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For archived live coverage of the hearing of the FDA’s advisory panel, click here.

An advisory panel to the Food and Drug Administration voted in favor of authorizing the Covid-19 vaccine made by Pfizer and BioNTech for children ages 5 to 11.


After sometimes tense deliberations that weighed the benefits of vaccination against potential risks, the Vaccines and Related Biological Products Advisory Committee voted 17-to-0 with one abstention on Tuesday that two 10-microgram doses of the vaccine should be granted emergency use authorization, a clearance that will remain in effect only as long as the pandemic is considered a public health emergency.

The FDA is not bound by the votes of its advisory committees, which it convenes to ask for guidance, but it generally follows their advice. Before the vaccine becomes available, it will also need to be reviewed by another committee, the Advisory Committee on Immunization Practices, which is convened by the Centers for Disease Control and Prevention, and the CDC director will need to affirm the ACIP’s decision.

Panelists were nearly unanimous in believing the vaccine should be made available, but also in having reservations about how widely it should be used.


“Let’s be honest, the best way to protect the health of some kids would be to do nothing at all because they’re going to be just fine,” said James Hildreth, a panelist and the president of Meharry Medical College. “But there are lots and lots of children who for this vaccine will be the difference between health and even life.” Hildreth, like many panelists, said that he hoped the ACIP will find a way to prioritize which children receive the vaccine.

Federal officials have seemed eager for the vaccine, which was authorized in May for use in 12- to 15-year-olds, to be approved for younger children. Anthony Fauci, the head of the National Institute of Allergy and Infectious Diseases, had at one point said the shots might be available by Halloween. But the panel sometimes debates how wide a rollout should be. In the end, many seemed to view their role as authorizing a vaccine that they said was safe, effective, and needed by some children and their families.

“The FDA is a regulatory agency,” said Paul Offit, a vaccine researcher at Children’s Hospital of Philadelphia and a panelist, on a call with reporters. “It’s not a recommending body. What they do is they allow this vaccine now to be distributed in that age range. And how the CDC defines who gets it is not our purview.”

Several panelists expressed concern about whether the decision could lead to vaccine mandates — something Peter Marks, the head of the FDA’s Center for Biologics Evaluation and Research, assured them was unlikely. At the beginning of the day, Marks said that thoughts about vaccine mandates should not impact the panel’s decision.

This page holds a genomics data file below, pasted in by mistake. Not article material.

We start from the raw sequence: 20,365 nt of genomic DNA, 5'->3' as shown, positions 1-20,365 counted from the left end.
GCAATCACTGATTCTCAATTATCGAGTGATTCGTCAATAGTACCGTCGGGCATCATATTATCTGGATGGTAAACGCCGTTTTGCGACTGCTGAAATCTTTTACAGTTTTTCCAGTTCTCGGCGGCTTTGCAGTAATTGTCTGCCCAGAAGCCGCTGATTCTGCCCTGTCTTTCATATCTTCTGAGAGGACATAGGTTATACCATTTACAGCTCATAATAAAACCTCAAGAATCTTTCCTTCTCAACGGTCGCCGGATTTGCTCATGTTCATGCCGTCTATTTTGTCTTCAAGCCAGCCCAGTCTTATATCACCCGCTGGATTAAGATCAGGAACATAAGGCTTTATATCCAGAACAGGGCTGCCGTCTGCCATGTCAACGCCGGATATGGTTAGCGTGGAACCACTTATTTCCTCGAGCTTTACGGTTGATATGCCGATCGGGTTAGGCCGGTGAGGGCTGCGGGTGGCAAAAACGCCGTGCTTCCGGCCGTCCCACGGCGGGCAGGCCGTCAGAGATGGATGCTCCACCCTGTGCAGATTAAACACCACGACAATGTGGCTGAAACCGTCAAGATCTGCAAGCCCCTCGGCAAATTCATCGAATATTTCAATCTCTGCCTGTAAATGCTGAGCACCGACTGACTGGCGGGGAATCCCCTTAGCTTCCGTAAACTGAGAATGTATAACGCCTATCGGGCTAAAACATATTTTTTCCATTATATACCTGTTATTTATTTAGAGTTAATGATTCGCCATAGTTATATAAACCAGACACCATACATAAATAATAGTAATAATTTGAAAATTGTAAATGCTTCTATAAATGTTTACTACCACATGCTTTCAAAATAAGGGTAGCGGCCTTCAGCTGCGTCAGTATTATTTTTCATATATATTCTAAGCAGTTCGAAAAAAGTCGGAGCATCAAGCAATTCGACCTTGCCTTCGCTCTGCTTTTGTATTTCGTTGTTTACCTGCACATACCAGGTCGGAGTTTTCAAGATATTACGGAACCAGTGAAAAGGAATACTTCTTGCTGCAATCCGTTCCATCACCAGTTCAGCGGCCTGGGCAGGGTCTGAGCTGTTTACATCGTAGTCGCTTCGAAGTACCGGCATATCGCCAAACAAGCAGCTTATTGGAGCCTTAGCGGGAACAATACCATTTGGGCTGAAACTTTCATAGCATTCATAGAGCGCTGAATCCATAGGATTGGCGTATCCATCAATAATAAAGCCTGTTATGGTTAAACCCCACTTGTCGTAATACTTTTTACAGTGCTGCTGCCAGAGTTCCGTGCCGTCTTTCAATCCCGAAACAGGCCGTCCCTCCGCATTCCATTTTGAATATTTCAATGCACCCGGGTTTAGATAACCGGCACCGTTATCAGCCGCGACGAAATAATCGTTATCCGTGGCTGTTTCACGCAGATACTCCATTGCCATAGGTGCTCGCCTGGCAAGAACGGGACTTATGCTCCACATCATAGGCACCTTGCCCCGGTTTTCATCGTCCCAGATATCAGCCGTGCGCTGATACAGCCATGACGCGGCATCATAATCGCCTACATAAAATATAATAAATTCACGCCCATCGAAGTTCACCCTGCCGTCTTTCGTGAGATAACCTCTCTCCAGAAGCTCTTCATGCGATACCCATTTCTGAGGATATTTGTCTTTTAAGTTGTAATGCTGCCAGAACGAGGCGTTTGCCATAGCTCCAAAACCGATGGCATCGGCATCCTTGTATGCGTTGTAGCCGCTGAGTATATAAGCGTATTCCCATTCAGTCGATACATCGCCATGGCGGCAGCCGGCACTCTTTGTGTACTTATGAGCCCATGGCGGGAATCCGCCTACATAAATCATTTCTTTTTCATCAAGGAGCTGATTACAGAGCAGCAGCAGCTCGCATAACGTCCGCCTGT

“I’m hoping that this starts off with the campaign, if it moves forward, that starts with choice and parents and their care providers partnering in decisions,” said Ofer Levy, a panelist and infectious disease researcher at Boston Children’s Hospital.

Earlier in the day, Pfizer and BioNTech presented data from a study of 1,518 children who received the 10-microgram vaccine — one-third the adult dose — and another 750 who received placebo. The vaccinated volunteers were 90.7% less likely to develop symptomatic Covid, and when they did become ill, their symptoms were less severe.

The panel weighed the benefits of preventing Covid-19 against the risks of the vaccine, in particular the risk of the heart conditions myocarditis and pericarditis, which, though hard to measure exactly, appear to occur once per every 10,000 or so older boys and young men vaccinated. The cases seen after use of the vaccine appear to be milder than regular cases of the inflammatory condition, and last for a shorter time.

The panel eventually agreed with the FDA’s own scientists that the risk of Covid during the pandemic far outstripped the risk of myocarditis, even if transmission of the virus is relatively low in a given area.

More than that, panelists felt that there were some children who definitely needed access to the vaccine. Many said that they were leaving it to the CDC’s ACIP to make recommendations regarding which children should receive the vaccine.

In an analysis released before the meeting, FDA analysts used mathematical modeling to estimate how many hospitalizations would be prevented if a million boys ages 5 to 11 were vaccinated at six different points in the pandemic in the United States. At most points, the vaccine would prevent 200 to 250 hospitalizations per every million boys vaccinated. At points when transmission of the virus was low, the vaccine would only have prevented only 21 hospitalizations per one million boys.

The analysts said that while that suggests the vaccine might trigger slightly more myocarditis-related hospitalizations in boys than Covid-19 hospitalizations it would prevent in the same population, the benefits still might outweigh the risks, given that Covid cases that require hospitalization are generally more severe than myocarditis cases.  The FDA also said that its estimate of myocarditis risk was “conservative,” meaning that the risk for children in the 5 to 11 age group might be lower.

John Grabenstein, a former Department of Defense official and Merck executive who was not on the panel, said that it was the right decision. “There is a need, there is a benefit, the safety is reasonable,” he said.

This story has been updated with additional information and comment.

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